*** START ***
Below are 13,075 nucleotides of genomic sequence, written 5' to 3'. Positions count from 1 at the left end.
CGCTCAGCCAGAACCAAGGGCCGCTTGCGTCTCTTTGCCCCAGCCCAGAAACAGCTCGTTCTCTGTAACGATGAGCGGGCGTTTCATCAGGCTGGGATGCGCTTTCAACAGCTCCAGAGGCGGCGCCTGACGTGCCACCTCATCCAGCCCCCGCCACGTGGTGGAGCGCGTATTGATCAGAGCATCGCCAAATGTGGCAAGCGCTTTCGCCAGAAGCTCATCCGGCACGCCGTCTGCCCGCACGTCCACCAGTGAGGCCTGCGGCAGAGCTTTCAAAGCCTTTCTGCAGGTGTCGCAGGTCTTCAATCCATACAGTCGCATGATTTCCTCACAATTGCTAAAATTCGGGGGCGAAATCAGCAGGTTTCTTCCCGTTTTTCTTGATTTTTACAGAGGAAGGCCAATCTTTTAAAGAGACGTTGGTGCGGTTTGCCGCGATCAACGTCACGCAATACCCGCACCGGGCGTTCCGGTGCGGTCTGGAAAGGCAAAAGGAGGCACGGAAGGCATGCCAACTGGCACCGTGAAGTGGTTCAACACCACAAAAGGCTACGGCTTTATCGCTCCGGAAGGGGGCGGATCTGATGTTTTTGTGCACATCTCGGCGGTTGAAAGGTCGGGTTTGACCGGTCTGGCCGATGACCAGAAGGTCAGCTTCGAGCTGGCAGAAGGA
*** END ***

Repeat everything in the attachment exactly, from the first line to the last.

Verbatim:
Below are 13,075 nucleotides of genomic sequence, written 5' to 3'. Positions count from 1 at the left end.
CGCTCAGCCAGAACCAAGGGCCGCTTGCGTCTCTTTGCCCCAGCCCAGAAACAGCTCGTTCTCTGTAACGATGAGCGGGCGTTTCATCAGGCTGGGATGCGCTTTCAACAGCTCCAGAGGCGGCGCCTGACGTGCCACCTCATCCAGCCCCCGCCACGTGGTGGAGCGCGTATTGATCAGAGCATCGCCAAATGTGGCAAGCGCTTTCGCCAGAAGCTCATCCGGCACGCCGTCTGCCCGCACGTCCACCAGTGAGGCCTGCGGCAGAGCTTTCAAAGCCTTTCTGCAGGTGTCGCAGGTCTTCAATCCATACAGTCGCATGATTTCCTCACAATTGCTAAAATTCGGGGGCGAAATCAGCAGGTTTCTTCCCGTTTTTCTTGATTTTTACAGAGGAAGGCCAATCTTTTAAAGAGACGTTGGTGCGGTTTGCCGCGATCAACGTCACGCAATACCCGCACCGGGCGTTCCGGTGCGGTCTGGAAAGGCAAAAGGAGGCACGGAAGGCATGCCAACTGGCACCGTGAAGTGGTTCAACACCACAAAAGGCTACGGCTTTATCGCTCCGGAAGGGGGCGGATCTGATGTTTTTGTGCACATCTCGGCGGTTGAAAGGTCGGGTTTGACCGGTCTGGCCGATGACCAGAAGGTCAGCTTCGAGCTGGCAGAAGGA